Friday, December 9, 2005

December 9th, 2005 - Nothing gardening related, although the forecast for a freeze tonight was adjusted upward to a low of 34. Should be able to get the plants back out tomorrow as the low of 39 will be tolerated by most, certainly a lot more tolerated that the warm dry conditions of the sunroom. In the greenhouse, just opening the door will do the trick. Here is a picture of the greenhouse after Hurricane Rita remodeled it. By the way, this is not the original greenhouse site. The wreckage is sitting about 50 feet to the north of where it originally resided. Amazingly, it is back together courtesy of oversized screws since the original screw holes were stripped out of the soft aluminum frame. I need to do some homemade bracing before next Hurricane Season.

On the positive side, presenting Farley, Francis, Priscilla, and appropriately, Katrina and Rita. They were born just after Hurricane Rita so the picture is a little aged. They are growing fast and a lot of fun. Most of the trees are OK, although we have lost a few smaller limbs due to their daylight to dark play shenanigans. Don't mind a bit either. They are a lot of fun.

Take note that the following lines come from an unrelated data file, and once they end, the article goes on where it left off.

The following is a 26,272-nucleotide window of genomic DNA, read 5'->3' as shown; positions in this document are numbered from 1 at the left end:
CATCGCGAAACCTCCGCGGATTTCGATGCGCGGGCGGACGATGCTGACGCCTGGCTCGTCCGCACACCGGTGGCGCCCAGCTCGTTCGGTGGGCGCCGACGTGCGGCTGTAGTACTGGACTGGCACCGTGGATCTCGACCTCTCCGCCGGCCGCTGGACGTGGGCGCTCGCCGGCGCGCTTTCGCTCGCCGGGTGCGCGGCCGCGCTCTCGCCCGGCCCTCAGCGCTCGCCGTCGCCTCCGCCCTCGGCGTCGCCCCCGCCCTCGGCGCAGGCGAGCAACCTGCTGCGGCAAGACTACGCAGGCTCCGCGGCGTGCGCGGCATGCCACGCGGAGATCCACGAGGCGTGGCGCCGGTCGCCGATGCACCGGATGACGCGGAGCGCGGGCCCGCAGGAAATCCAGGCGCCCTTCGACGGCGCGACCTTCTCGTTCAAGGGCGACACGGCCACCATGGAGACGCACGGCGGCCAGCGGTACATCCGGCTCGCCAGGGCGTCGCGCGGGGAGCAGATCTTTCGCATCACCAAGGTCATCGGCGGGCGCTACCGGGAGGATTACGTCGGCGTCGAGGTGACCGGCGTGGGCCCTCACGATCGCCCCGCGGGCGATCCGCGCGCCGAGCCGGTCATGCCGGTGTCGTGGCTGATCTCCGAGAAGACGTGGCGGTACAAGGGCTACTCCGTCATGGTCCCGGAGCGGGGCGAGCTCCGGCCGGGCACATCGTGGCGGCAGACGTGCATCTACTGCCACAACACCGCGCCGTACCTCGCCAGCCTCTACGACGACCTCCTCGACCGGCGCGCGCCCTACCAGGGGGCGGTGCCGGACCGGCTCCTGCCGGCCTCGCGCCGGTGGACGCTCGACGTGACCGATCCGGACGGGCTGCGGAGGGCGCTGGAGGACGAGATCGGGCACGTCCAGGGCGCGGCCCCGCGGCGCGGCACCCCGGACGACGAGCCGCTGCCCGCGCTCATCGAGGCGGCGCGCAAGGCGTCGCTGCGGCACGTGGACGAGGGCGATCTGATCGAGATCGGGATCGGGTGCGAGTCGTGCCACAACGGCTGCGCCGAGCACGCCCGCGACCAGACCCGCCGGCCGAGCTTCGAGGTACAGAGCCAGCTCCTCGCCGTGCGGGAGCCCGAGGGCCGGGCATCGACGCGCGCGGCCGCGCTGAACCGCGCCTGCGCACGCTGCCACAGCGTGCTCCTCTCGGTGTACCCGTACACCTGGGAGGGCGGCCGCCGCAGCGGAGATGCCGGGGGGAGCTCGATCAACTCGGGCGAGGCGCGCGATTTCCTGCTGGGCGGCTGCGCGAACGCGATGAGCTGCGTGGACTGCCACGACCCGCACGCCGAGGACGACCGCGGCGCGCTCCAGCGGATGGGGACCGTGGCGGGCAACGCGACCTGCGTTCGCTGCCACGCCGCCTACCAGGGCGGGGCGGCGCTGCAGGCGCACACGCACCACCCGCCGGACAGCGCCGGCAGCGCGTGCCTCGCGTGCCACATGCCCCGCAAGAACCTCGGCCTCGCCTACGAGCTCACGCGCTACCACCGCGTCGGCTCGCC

Below are a few pictures of Hurricane Rita's visit to the gardens. All in all, not nearly as bad as Hurricane Lili just a few years ago, but destructive and disruptive non the less. One the left is the Morning glory tree and Rangoon creeper. Next is the fish kill in Bayou Teche. These fish kills alway follow hurricanes. As the organic matter, mostly masses of leaves begins to decompose, the oxygen levels in the bayous drop. Next picture is (was) by beautiful Hardy Orchid Tree. Although it was sold without ID, I believe it to be Bauhinia lunarioides, the white flowering variety. It seems to be OK, but in its weakened state I will worry if we have a hard winter. On the far left is my 4-wheeler, still chained to the Parkinsonia, which we had just pulled back into vertical status. It appears to be no worse for the wear. I remember a beautiful Parkinsonia planted on the front grounds of a Lafayette company that I visit frequently. It went down in Hurricane Lili. A shame as it was such a beautiful tree in bloom. I wonder if they could have saved it. It was fairly large, but they are very drought tolerant which may lead to their ability to bounce back after extensive root damage. Back in Hurricane Andrew my in-laws saved a large raintree (Koelreuteria elegans) in the same way, which is now doing great and quite beautiful today.